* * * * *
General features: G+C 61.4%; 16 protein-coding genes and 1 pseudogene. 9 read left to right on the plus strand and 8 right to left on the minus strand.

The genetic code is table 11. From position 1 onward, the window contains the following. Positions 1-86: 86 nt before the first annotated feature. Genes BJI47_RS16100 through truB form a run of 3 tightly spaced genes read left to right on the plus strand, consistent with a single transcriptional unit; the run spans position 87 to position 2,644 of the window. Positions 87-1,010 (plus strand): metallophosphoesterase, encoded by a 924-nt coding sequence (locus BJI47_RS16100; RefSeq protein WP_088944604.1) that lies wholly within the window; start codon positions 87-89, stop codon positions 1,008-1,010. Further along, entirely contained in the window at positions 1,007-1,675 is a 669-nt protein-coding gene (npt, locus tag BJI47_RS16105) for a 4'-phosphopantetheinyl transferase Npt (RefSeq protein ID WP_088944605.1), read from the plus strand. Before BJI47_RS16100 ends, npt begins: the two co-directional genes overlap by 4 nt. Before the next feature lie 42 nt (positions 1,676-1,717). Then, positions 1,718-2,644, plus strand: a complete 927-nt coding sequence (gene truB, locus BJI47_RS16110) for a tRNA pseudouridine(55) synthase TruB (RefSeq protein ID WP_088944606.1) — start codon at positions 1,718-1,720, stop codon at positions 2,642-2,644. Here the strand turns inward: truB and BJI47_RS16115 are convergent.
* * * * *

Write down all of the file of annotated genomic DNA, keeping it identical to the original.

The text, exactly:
General features: G+C 61.4%; 16 protein-coding genes and 1 pseudogene. 9 read left to right on the plus strand and 8 right to left on the minus strand.

The genetic code is table 11. From position 1 onward, the window contains the following. Positions 1-86: 86 nt before the first annotated feature. Genes BJI47_RS16100 through truB form a run of 3 tightly spaced genes read left to right on the plus strand, consistent with a single transcriptional unit; the run spans position 87 to position 2,644 of the window. Positions 87-1,010 (plus strand): metallophosphoesterase, encoded by a 924-nt coding sequence (locus BJI47_RS16100; RefSeq protein WP_088944604.1) that lies wholly within the window; start codon positions 87-89, stop codon positions 1,008-1,010. Further along, entirely contained in the window at positions 1,007-1,675 is a 669-nt protein-coding gene (npt, locus tag BJI47_RS16105) for a 4'-phosphopantetheinyl transferase Npt (RefSeq protein ID WP_088944605.1), read from the plus strand. Before BJI47_RS16100 ends, npt begins: the two co-directional genes overlap by 4 nt. Before the next feature lie 42 nt (positions 1,676-1,717). Then, positions 1,718-2,644, plus strand: a complete 927-nt coding sequence (gene truB, locus BJI47_RS16110) for a tRNA pseudouridine(55) synthase TruB (RefSeq protein ID WP_088944606.1) — start codon at positions 1,718-1,720, stop codon at positions 2,642-2,644. Here the strand turns inward: truB and BJI47_RS16115 are convergent.